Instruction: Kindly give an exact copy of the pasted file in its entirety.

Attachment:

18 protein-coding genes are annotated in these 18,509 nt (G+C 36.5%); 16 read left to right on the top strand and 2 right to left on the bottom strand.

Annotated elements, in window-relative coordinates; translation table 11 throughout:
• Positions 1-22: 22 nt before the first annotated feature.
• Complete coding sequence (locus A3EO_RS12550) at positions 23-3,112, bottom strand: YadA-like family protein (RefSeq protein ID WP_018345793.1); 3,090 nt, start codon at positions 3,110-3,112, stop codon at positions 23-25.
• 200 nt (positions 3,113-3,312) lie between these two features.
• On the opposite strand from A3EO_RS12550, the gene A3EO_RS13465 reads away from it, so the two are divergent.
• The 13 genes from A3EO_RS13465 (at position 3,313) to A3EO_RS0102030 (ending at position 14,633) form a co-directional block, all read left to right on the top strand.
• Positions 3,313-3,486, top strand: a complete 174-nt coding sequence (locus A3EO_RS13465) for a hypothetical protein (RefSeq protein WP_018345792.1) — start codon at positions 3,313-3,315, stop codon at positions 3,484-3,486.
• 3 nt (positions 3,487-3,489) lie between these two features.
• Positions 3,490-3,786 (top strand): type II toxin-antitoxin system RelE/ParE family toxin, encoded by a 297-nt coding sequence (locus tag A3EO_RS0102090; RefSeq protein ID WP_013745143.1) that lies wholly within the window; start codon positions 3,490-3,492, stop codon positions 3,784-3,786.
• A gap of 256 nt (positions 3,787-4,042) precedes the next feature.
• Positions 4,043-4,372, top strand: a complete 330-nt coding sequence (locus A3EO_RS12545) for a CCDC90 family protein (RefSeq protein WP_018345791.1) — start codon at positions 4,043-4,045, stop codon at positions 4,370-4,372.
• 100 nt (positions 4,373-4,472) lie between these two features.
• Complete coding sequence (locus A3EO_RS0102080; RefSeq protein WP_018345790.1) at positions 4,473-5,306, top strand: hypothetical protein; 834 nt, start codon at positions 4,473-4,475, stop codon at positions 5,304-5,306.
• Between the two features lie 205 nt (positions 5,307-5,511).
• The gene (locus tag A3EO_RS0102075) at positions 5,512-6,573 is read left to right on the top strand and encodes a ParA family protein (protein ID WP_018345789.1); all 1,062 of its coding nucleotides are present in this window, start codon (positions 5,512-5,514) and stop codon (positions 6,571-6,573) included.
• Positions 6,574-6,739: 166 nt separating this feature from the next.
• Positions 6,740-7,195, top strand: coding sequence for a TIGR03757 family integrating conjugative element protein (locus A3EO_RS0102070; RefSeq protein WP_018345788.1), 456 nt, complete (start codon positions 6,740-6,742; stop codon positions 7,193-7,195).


18 protein-coding genes are annotated in these 18,509 nt (G+C 36.5%); 16 read left to right on the top strand and 2 right to left on the bottom strand.

Annotated elements, in window-relative coordinates; translation table 11 throughout:
• Positions 1-22: 22 nt before the first annotated feature.
• Complete coding sequence (locus A3EO_RS12550) at positions 23-3,112, bottom strand: YadA-like family protein (RefSeq protein ID WP_018345793.1); 3,090 nt, start codon at positions 3,110-3,112, stop codon at positions 23-25.
• 200 nt (positions 3,113-3,312) lie between these two features.
• On the opposite strand from A3EO_RS12550, the gene A3EO_RS13465 reads away from it, so the two are divergent.
• The 13 genes from A3EO_RS13465 (at position 3,313) to A3EO_RS0102030 (ending at position 14,633) form a co-directional block, all read left to right on the top strand.
• Positions 3,313-3,486, top strand: a complete 174-nt coding sequence (locus A3EO_RS13465) for a hypothetical protein (RefSeq protein WP_018345792.1) — start codon at positions 3,313-3,315, stop codon at positions 3,484-3,486.
• 3 nt (positions 3,487-3,489) lie between these two features.
• Positions 3,490-3,786 (top strand): type II toxin-antitoxin system RelE/ParE family toxin, encoded by a 297-nt coding sequence (locus tag A3EO_RS0102090; RefSeq protein ID WP_013745143.1) that lies wholly within the window; start codon positions 3,490-3,492, stop codon positions 3,784-3,786.
• A gap of 256 nt (positions 3,787-4,042) precedes the next feature.
• Positions 4,043-4,372, top strand: a complete 330-nt coding sequence (locus A3EO_RS12545) for a CCDC90 family protein (RefSeq protein WP_018345791.1) — start codon at positions 4,043-4,045, stop codon at positions 4,370-4,372.
• 100 nt (positions 4,373-4,472) lie between these two features.
• Complete coding sequence (locus A3EO_RS0102080; RefSeq protein WP_018345790.1) at positions 4,473-5,306, top strand: hypothetical protein; 834 nt, start codon at positions 4,473-4,475, stop codon at positions 5,304-5,306.
• Between the two features lie 205 nt (positions 5,307-5,511).
• The gene (locus tag A3EO_RS0102075) at positions 5,512-6,573 is read left to right on the top strand and encodes a ParA family protein (protein ID WP_018345789.1); all 1,062 of its coding nucleotides are present in this window, start codon (positions 5,512-5,514) and stop codon (positions 6,571-6,573) included.
• Positions 6,574-6,739: 166 nt separating this feature from the next.
• Positions 6,740-7,195, top strand: coding sequence for a TIGR03757 family integrating conjugative element protein (locus A3EO_RS0102070; RefSeq protein WP_018345788.1), 456 nt, complete (start codon positions 6,740-6,742; stop codon positions 7,193-7,195).